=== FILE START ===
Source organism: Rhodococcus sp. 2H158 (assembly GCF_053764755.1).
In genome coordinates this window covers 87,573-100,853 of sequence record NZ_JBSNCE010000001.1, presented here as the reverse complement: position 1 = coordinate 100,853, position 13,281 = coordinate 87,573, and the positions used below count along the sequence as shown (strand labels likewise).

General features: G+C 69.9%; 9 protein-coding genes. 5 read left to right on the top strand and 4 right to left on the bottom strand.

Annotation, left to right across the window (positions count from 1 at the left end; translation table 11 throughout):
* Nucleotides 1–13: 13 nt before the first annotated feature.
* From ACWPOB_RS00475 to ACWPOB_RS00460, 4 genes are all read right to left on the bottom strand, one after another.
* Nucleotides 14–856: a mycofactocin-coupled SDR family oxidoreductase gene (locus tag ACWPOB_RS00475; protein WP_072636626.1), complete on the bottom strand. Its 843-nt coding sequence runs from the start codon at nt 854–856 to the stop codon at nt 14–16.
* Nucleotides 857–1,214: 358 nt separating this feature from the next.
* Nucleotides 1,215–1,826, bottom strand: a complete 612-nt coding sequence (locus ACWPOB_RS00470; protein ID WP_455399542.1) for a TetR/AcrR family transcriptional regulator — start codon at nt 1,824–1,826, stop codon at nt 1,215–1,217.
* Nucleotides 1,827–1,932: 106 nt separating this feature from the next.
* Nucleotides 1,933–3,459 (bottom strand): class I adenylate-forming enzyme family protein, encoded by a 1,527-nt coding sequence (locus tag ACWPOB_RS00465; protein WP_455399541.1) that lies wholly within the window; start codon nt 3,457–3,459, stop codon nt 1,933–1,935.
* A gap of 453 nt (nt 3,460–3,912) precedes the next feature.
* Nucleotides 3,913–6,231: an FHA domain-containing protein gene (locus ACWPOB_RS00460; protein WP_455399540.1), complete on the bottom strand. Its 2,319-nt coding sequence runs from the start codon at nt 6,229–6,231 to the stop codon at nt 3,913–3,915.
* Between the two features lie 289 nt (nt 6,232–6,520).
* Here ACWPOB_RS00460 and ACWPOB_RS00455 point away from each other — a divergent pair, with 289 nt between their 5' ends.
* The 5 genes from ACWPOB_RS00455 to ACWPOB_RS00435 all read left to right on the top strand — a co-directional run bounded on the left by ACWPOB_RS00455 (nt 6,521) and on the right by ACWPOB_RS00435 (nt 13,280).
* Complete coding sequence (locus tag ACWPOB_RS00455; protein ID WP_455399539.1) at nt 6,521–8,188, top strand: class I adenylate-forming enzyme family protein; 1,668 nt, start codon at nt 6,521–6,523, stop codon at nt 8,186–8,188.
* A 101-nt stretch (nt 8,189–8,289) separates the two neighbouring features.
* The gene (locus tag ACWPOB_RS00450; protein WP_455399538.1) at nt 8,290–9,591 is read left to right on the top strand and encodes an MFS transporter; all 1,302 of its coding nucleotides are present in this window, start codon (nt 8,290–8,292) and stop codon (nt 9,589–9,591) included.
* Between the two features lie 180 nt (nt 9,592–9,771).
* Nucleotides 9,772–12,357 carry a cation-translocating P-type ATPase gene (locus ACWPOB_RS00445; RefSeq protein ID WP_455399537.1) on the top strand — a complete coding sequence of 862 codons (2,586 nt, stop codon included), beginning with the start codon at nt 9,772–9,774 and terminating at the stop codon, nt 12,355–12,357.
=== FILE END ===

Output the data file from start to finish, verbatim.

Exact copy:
Source organism: Rhodococcus sp. 2H158 (assembly GCF_053764755.1).
In genome coordinates this window covers 87,573-100,853 of sequence record NZ_JBSNCE010000001.1, presented here as the reverse complement: position 1 = coordinate 100,853, position 13,281 = coordinate 87,573, and the positions used below count along the sequence as shown (strand labels likewise).

General features: G+C 69.9%; 9 protein-coding genes. 5 read left to right on the top strand and 4 right to left on the bottom strand.

Annotation, left to right across the window (positions count from 1 at the left end; translation table 11 throughout):
* Nucleotides 1–13: 13 nt before the first annotated feature.
* From ACWPOB_RS00475 to ACWPOB_RS00460, 4 genes are all read right to left on the bottom strand, one after another.
* Nucleotides 14–856: a mycofactocin-coupled SDR family oxidoreductase gene (locus tag ACWPOB_RS00475; protein WP_072636626.1), complete on the bottom strand. Its 843-nt coding sequence runs from the start codon at nt 854–856 to the stop codon at nt 14–16.
* Nucleotides 857–1,214: 358 nt separating this feature from the next.
* Nucleotides 1,215–1,826, bottom strand: a complete 612-nt coding sequence (locus ACWPOB_RS00470; protein ID WP_455399542.1) for a TetR/AcrR family transcriptional regulator — start codon at nt 1,824–1,826, stop codon at nt 1,215–1,217.
* Nucleotides 1,827–1,932: 106 nt separating this feature from the next.
* Nucleotides 1,933–3,459 (bottom strand): class I adenylate-forming enzyme family protein, encoded by a 1,527-nt coding sequence (locus tag ACWPOB_RS00465; protein WP_455399541.1) that lies wholly within the window; start codon nt 3,457–3,459, stop codon nt 1,933–1,935.
* A gap of 453 nt (nt 3,460–3,912) precedes the next feature.
* Nucleotides 3,913–6,231: an FHA domain-containing protein gene (locus ACWPOB_RS00460; protein WP_455399540.1), complete on the bottom strand. Its 2,319-nt coding sequence runs from the start codon at nt 6,229–6,231 to the stop codon at nt 3,913–3,915.
* Between the two features lie 289 nt (nt 6,232–6,520).
* Here ACWPOB_RS00460 and ACWPOB_RS00455 point away from each other — a divergent pair, with 289 nt between their 5' ends.
* The 5 genes from ACWPOB_RS00455 to ACWPOB_RS00435 all read left to right on the top strand — a co-directional run bounded on the left by ACWPOB_RS00455 (nt 6,521) and on the right by ACWPOB_RS00435 (nt 13,280).
* Complete coding sequence (locus tag ACWPOB_RS00455; protein ID WP_455399539.1) at nt 6,521–8,188, top strand: class I adenylate-forming enzyme family protein; 1,668 nt, start codon at nt 6,521–6,523, stop codon at nt 8,186–8,188.
* A 101-nt stretch (nt 8,189–8,289) separates the two neighbouring features.
* The gene (locus tag ACWPOB_RS00450; protein WP_455399538.1) at nt 8,290–9,591 is read left to right on the top strand and encodes an MFS transporter; all 1,302 of its coding nucleotides are present in this window, start codon (nt 8,290–8,292) and stop codon (nt 9,589–9,591) included.
* Between the two features lie 180 nt (nt 9,592–9,771).
* Nucleotides 9,772–12,357 carry a cation-translocating P-type ATPase gene (locus ACWPOB_RS00445; RefSeq protein ID WP_455399537.1) on the top strand — a complete coding sequence of 862 codons (2,586 nt, stop codon included), beginning with the start codon at nt 9,772–9,774 and terminating at the stop codon, nt 12,355–12,357.